Disrupting an adoption means that the adoption process is legally terminated at a certain point. This may occur in case of a miscarriage, a change of heart, or an unexpected problem with the adoptive family. If you want to learn more about adoption disruption and other adoption definitions, check out our handy adoption terms glossary.
Yes, birth parents can have a say in choosing an adoptive family. For one, they can choose a private adoption. In that case, the birth parents get to choose an adoptive family on their own, without the help of an adoption agency.
Alternatively, an agency may have birth parents look at the family profiles of waiting families. Birth parents can suggest an adoptive family profile they like, and the agency will take their wishes into consideration.
Teen pregnancy, money troubles, lack of proper living conditions — there are a lot of reasons one might consider adoption. Still, even if you know it’s the best option, choosing an adoption isn’t easy. Even once you come to an adoption decision, you may not know what to do next.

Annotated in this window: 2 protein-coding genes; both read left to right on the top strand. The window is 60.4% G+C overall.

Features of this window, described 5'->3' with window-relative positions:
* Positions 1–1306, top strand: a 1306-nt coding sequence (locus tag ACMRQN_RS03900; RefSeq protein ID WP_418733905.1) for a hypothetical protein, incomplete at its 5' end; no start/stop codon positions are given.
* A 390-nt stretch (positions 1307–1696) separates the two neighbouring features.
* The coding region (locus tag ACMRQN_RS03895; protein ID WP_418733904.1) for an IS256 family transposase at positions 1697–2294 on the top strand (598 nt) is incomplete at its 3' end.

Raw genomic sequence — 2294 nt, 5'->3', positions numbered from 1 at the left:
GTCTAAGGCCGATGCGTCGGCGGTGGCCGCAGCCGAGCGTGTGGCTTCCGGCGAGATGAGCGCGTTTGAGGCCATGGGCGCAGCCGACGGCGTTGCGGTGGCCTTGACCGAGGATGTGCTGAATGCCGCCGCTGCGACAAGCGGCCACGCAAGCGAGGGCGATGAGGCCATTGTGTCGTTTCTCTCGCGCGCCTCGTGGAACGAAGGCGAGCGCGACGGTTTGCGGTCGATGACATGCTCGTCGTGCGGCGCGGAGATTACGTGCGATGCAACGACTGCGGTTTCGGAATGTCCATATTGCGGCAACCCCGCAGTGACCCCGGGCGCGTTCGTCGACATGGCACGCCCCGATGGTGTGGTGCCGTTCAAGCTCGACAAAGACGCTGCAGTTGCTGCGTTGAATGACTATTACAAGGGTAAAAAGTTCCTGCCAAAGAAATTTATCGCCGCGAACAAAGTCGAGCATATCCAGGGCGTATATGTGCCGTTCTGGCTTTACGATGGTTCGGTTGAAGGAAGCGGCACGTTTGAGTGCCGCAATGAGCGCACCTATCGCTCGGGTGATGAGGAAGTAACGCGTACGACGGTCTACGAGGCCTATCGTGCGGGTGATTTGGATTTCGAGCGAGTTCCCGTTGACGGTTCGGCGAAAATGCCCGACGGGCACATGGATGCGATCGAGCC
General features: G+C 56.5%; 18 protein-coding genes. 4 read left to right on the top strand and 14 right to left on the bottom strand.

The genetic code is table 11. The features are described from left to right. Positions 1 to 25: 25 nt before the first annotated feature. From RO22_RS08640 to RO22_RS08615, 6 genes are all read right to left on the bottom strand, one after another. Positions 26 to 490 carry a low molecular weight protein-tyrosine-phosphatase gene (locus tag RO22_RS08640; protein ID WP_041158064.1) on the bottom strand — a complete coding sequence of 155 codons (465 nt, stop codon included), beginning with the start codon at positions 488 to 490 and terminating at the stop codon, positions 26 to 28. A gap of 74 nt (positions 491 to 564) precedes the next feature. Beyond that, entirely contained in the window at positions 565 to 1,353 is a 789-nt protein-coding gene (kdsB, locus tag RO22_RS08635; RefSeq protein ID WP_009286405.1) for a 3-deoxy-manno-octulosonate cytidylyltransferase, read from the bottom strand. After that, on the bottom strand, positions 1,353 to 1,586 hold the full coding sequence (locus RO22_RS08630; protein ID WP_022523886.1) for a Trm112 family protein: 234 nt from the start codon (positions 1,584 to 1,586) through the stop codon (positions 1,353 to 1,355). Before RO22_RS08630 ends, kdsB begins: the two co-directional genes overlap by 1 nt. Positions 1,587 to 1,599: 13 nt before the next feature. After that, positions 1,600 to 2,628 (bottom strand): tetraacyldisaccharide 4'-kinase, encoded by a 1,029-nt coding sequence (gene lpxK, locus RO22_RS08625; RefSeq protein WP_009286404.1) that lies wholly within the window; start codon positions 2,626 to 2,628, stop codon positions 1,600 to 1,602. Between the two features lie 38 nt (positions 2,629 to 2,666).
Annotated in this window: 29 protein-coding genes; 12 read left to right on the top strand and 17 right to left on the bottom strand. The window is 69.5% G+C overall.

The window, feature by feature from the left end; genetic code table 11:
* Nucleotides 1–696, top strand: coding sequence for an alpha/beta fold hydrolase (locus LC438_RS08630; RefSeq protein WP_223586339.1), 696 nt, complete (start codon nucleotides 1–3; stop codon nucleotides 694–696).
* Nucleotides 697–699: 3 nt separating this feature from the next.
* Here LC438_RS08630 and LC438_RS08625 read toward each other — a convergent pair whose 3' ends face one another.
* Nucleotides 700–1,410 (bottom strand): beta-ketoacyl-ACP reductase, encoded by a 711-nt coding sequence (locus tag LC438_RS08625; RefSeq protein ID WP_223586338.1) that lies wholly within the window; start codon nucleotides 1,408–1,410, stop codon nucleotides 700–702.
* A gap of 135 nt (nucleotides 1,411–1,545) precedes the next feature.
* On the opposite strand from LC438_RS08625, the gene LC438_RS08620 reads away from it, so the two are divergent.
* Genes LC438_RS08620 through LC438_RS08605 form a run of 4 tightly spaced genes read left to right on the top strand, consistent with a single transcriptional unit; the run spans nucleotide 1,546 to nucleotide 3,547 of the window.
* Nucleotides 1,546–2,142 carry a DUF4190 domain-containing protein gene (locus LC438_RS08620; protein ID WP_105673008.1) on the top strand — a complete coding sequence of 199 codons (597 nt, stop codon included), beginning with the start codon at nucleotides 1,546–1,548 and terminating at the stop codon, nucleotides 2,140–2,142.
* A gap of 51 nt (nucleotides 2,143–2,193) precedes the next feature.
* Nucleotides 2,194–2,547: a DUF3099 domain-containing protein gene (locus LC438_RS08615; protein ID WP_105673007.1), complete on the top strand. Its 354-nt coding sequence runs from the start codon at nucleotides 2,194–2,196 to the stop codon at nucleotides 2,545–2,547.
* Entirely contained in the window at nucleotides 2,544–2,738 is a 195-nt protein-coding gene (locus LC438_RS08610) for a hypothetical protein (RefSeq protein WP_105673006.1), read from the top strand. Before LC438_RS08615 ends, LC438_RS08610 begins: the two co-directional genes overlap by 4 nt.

First of all, consider whether you want to maintain a relationship with the adoptive parents and the child in the future. If you do, open adoption may be the best choice for you. Get familiar with adoption paperwork and the basics of adoption law. If you can, talk to adoption attorneys, as they will be able to help you learn more about your choices.
Lastly, choose between a local and a national adoption agency. Local adoption is a great choice if you wish to stay close to your child as it grows up. However, if you live in an impoverished area and want a better future for your kid, a national agency is the way to go.
The term temporary adoption is technically a misnomer, as every adoption is final once the adoption papers are signed. However, the term is often used to describe the time a child spends with foster parents before they get adopted.
In foster care adoption, a foster parent is required to care for the child for some time before the adoption process begins. The period before the foster adoption becomes permanent could be considered a temporary adoption.